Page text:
Giving Birth to Wind
A common theme throughout Isaiah is God’s greatness and our smallness. He is eternal in the heavens, and we are like the flower that fades away. His work endures forever while we build castles in the clouds.
These verses in Isaiah express this very thing. Isaiah rehearses in graphic language the failure of the nation from its beginning to the present. I have said in other places that God’s covenant with Israel was preparation for His new covenant with His Church. God set His people of the old covenant up for the coming One whose life, ministry, death, and resurrection inaugurated the new covenant in which we live. Of course Israel could not live up to the terms of the old covenant. God did it this way that we might know our need of Him and His forgiveness that was made real through the atonement of His Son, and applied through the work of the Holy Spirit in our lives – truths veiled from the eyes of the Israelites but revealed to us upon whom the end of the ages has come (1 Corinthians 10:11).
So here Isaiah expresses the futility of the work of the nation apart from God. They labored, but in vain. The image of the woman in labor giving birth to wind is powerful. To experience the pain and agony of childbirth without results is a poignant figure of just how fruitless and empty our works are. “We have accomplished no deliverance in the earth,” Isaiah wails.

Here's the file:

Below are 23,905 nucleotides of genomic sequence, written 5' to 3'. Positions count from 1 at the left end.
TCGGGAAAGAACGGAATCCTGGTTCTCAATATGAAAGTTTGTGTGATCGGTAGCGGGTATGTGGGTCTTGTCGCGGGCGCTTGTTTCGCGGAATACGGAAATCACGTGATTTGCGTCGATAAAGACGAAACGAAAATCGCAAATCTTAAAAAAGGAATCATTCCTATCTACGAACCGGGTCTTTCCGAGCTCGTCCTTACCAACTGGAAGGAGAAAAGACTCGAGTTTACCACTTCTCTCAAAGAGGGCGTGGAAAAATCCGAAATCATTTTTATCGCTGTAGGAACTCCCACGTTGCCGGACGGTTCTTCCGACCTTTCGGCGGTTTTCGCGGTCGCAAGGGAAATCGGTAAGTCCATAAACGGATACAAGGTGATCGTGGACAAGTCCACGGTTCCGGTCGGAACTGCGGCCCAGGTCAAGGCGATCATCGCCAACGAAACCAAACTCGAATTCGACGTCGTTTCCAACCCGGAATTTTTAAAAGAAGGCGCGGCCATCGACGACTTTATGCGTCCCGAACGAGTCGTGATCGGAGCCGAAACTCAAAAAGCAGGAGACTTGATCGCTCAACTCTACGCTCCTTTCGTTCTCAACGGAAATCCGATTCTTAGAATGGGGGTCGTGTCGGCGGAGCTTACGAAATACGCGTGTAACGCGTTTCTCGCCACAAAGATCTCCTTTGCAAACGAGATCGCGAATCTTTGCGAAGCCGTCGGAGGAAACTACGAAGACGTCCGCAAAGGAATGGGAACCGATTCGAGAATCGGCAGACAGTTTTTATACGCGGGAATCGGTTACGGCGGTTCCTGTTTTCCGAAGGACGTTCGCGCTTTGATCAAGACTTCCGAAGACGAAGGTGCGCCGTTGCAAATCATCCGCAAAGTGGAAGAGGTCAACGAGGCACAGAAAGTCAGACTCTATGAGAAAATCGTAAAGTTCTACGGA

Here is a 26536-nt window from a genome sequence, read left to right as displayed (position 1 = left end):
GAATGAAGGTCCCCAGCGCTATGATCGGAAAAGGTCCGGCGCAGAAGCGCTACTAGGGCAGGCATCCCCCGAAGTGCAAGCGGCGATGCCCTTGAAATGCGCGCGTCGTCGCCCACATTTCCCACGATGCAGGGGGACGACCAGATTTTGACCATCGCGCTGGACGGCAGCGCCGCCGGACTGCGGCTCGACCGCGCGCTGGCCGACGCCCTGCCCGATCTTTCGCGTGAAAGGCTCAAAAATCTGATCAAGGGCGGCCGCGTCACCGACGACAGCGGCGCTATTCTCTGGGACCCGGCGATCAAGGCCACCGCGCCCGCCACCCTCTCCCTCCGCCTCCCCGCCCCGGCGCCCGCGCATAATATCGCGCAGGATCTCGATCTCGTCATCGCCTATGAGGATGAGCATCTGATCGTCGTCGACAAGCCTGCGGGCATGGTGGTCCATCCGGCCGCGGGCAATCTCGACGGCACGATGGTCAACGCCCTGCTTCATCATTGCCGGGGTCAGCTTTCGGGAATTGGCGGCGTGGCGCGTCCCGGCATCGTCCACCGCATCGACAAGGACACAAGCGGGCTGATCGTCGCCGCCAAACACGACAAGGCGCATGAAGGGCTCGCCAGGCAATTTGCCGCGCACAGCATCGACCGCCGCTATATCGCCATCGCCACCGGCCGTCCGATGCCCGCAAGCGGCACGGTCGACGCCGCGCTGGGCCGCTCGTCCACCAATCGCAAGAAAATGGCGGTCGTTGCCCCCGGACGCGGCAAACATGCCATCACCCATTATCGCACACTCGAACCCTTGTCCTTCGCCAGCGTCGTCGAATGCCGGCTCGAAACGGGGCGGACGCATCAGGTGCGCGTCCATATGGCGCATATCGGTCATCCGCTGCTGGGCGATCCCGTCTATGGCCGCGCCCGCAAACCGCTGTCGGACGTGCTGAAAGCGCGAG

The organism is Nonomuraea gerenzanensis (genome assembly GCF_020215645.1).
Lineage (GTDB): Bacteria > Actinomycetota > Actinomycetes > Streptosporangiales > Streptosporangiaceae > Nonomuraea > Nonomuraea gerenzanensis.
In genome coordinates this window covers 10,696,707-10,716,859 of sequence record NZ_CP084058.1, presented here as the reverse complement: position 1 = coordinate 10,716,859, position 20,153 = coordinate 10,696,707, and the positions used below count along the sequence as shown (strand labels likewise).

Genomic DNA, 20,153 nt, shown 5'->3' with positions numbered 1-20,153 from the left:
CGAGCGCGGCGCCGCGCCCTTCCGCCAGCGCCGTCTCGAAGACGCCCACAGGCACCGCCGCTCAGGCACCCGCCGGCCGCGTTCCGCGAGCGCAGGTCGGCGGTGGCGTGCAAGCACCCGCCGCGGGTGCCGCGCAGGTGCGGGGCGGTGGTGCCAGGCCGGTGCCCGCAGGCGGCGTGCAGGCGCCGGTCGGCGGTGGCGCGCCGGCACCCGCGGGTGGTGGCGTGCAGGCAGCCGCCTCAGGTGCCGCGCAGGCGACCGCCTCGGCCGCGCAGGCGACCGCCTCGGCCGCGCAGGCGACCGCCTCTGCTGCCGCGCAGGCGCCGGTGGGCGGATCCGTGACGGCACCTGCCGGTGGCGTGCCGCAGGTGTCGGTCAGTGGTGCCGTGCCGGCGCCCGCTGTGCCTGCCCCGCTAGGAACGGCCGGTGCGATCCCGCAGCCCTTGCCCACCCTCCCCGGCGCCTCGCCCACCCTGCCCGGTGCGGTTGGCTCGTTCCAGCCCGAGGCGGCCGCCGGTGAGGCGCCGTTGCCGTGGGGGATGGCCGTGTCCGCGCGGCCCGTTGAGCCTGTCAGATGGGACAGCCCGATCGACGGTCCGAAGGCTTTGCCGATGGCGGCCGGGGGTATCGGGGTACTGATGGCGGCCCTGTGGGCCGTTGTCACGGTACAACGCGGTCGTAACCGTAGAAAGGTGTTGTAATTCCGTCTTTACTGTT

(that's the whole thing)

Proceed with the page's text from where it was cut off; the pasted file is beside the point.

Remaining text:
But then comes the promise that is only foreshadowed in a few places in the Old Testament but becomes the victory of the New: The resurrection of the dead. And this is something only God can do. “Your dead shall live; their bodies shall rise,” speaking of the Lord’s people. The Lord redeems His people even from the dust. They can accomplish nothing, but God does the impossible – for their sakes. Thus, once again, we are encouraged to take our eyes away from helpless man and fix them on Almighty God.
The passage ends with a beautiful call to the righteous to come in from the coming storm, the calamity that God is about to bring upon the earth in judgment. God may chasten His people as sons but never condemns them with the wicked (Hebrews 12:3-11). Thus, He tells us to “hide yourselves for a little while until the fury has passed by.” Advent reminds us that our Lord is coming again to gather his people and judge the wicked once and for all. Until then many storms will pass. May we rest in His ever faithful arms through them all until the day comes and we appear with Him in glory.